Week One of Northwest New Works is Hairy and Hungry

by on June 18, 2011

The New York Times has called On the Boards one of the best venues in the country for contemporary dance, and the first dance-heavy week of the Northwest New Works Festival left me cheering OtB on. Last weekend began the theater’s 28th year of showcasing the freshest artists in the area, and this weekend the second set of artists bring their 20-minute pieces to the festival (June 17-19, tickets $14).

Last Friday night’s sold-out Studio Theater Showcase included Kate Sanderson Holly’s Multiverse, in which the narrator (Holly) looks at the new ring on her finger and contemplates the possible existence of other non-engaged, French-speaking, treadmill-chasing selves. With her picnic blanket standing in as the space-time continuum, Holly muses that the square dollhouse on stage contains the entire universe. She uproots the house and puts it on her head (her head is therefore the size of the universe, right?). Strapping the house on like a helmet she whirls around like a tornado—imagery which, when combined with her gingham dress, made me think of The Wizard of Oz. To already ambitious conceptual content she added her light voice and guitar-strumming, which might have been whisked away along with the tornado, but finished with a strong image.  Tying the yards of material around her waist like an apron, Holly walked off stage, turning the stage-length blanket into a conveyor belt of picnic baskets, an assembly line of props cranked out by the universe.

Coriolis Dance Collective’s try to hover (or Private Practice 7) opened with a vertical-turned-horizontal bed-turned bench that reminded me of the Feist’s lighthearted “Mushaboom” video, but from there went to places of intense dependency and meditations on medication. The six dancers, with pasty faces and fitted hospital gown-esque costumes by Sylvian Boulet, executed Christin Call’s choreography with arresting honesty, blending illusory bodily weakness with elegant dynamism. In the loudest part of the piece, an ambient roar, the dancers yelled what sounded like, “Is this it?” and as they were lifted up repeatedly, screamed “Yes!” as if each lift was the moment they were ready to heal. Later, stripped to nude underclothes, video showed hair pooling in the drain,  and three of the girls—blonde, brunette and red—donned hair pieces on their foreheads that seemed to be made out of their own discarded hair.

Kyle Loven’s jittery puppetry invited the audience to imagine the nighttime world of a wide-eyed character in When You Point at the Moon. Loven periodically covered his clown-white face and protruding prosthetic nose with black nylon, burglar style, and took up a head and loosely-jointed hand, giving body to the character. Through a series of activities and accidents—spilling milk, swatting flies, a rope swing breaking (sounds by Kevin Heard)—Loven becomes virtually invisible, except when the jumpiness of the puppet takes over his whole body and breaks the illusion. Unmasked, Loven was the casual moon smoking in the window, feigning nonchalance, that he wasn’t the force controlling the puppet. But in the end the work became a twisted children’s version of a “don’t challenge the Puppet Master” fable. A child’s voice warns, “Don’t look at the moon or he will cut your ears off,” which of course the moon does, separating the ears from the head we’d started to grow attached to.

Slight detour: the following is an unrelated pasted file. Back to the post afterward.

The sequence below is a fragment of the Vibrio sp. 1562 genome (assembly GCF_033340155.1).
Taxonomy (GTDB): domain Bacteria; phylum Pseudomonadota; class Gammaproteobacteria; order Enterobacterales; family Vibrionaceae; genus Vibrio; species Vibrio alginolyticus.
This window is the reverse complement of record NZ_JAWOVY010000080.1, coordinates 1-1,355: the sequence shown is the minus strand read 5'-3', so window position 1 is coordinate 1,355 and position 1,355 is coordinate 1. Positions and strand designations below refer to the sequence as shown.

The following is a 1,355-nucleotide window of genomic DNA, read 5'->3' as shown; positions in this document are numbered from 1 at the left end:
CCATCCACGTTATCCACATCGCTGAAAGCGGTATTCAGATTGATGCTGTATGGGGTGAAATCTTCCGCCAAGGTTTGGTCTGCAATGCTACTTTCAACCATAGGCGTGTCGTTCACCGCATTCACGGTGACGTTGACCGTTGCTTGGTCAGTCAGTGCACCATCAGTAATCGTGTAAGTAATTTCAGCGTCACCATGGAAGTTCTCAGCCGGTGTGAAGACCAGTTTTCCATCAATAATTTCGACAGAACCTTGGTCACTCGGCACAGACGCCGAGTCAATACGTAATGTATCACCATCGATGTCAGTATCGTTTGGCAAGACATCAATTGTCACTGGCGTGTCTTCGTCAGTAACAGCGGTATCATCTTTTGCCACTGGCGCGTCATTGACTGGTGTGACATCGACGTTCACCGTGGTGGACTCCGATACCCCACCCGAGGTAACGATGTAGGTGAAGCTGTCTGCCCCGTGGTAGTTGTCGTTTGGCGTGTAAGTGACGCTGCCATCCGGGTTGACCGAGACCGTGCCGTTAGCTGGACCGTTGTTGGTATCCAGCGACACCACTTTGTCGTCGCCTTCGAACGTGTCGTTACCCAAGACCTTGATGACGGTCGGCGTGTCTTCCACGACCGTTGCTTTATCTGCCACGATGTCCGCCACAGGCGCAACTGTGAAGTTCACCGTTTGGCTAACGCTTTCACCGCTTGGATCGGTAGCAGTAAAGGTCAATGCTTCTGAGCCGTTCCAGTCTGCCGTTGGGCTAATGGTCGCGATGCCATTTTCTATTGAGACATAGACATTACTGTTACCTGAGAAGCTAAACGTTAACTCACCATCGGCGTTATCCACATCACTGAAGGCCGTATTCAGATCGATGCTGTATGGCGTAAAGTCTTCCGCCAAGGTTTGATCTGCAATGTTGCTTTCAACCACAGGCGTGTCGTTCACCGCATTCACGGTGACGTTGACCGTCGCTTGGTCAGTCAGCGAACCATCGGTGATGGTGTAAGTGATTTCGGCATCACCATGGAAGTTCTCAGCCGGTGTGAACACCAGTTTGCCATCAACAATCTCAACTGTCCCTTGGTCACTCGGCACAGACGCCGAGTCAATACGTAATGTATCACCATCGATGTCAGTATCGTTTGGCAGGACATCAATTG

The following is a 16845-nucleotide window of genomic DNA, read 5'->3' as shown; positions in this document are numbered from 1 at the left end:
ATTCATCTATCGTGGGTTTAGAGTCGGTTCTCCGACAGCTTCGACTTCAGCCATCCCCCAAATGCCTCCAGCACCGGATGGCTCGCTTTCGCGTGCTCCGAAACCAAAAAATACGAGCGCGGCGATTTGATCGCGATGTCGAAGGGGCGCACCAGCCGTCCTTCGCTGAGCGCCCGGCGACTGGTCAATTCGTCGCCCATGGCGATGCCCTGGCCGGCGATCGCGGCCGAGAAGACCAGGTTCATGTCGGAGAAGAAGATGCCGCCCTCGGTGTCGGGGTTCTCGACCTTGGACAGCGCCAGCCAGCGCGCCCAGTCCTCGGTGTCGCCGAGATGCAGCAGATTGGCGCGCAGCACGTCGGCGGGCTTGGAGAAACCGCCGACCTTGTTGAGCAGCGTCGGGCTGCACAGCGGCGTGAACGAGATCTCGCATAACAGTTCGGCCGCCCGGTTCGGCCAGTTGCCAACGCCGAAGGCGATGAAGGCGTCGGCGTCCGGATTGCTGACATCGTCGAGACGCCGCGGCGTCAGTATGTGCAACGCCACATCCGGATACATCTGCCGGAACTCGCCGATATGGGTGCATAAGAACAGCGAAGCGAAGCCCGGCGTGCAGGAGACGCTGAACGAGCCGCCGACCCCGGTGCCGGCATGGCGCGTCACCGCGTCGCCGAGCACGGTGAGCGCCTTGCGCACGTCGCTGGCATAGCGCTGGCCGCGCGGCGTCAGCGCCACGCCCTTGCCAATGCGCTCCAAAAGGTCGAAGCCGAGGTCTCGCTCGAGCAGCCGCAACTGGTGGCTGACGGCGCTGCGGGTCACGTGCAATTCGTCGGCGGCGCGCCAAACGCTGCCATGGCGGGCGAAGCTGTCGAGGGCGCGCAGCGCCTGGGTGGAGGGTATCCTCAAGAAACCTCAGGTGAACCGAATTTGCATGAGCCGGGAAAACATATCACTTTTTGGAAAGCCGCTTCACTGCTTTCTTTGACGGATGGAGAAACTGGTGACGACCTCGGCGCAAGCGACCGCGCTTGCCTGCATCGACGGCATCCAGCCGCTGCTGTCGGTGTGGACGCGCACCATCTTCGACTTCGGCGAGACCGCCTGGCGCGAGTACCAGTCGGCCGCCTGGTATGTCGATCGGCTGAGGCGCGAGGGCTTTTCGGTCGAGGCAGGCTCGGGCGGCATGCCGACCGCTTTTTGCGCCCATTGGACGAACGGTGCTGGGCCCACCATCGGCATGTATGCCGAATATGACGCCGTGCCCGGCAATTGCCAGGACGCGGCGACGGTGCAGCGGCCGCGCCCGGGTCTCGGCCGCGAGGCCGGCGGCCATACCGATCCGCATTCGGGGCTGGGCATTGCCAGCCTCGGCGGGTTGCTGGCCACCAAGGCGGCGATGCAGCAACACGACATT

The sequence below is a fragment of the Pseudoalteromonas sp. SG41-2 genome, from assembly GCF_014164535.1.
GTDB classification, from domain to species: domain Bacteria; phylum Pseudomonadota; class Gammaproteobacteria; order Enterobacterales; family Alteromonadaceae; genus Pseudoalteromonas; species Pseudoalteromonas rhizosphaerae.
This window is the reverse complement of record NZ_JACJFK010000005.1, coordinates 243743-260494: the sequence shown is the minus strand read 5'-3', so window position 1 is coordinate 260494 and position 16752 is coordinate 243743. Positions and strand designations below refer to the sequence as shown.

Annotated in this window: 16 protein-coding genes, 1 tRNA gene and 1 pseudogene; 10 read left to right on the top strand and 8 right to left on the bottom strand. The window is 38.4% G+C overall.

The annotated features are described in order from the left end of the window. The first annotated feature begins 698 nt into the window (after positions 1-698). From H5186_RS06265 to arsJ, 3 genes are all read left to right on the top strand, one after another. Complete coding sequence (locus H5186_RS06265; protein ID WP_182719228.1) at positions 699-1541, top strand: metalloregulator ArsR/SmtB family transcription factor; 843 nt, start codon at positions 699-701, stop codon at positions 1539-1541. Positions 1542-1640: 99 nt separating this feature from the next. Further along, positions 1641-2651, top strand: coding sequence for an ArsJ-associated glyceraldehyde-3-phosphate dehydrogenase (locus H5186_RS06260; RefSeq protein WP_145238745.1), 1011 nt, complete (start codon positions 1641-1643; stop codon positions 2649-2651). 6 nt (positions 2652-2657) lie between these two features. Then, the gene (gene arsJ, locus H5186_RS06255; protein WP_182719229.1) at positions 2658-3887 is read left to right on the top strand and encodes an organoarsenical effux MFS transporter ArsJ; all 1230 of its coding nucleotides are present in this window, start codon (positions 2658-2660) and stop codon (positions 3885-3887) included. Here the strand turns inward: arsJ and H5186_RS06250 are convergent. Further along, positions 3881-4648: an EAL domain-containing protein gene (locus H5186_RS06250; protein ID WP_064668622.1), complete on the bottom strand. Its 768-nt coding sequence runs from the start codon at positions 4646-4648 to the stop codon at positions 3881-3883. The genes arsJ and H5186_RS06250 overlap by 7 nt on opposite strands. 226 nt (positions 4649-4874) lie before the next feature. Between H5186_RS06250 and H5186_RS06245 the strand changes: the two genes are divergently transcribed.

Thank goodness there was a splash-guard surrounding Alice Gosti | Spaghetti Co.’s Are You Still Hungry? With breath-synchronized movement that reminded me of Anne Teresa de Keersmaeker’s Rosas Danst Rosas, the dancers (Gosti, Devin McDermott, Anh Nguyen) navigated sharp and slow choreography, lowering McDermott to the table, easing her into a plate of sauce. They spilled wine on themselves and slung sloppy noodles at each other, which hit the clear plastic that separated them from the audience with a wet splat. In a moment when the three broke into a full-on food fight, McDermott grabbed a face-full of spaghetti with her mouth and shook it vigorously like a dog might a newly-captured toy. Though the audience was engaged, laughing and egging on the performers, in this moment the performance became spectacle, and almost ruined the reserve and muted sensuality that was the crux of its effectiveness.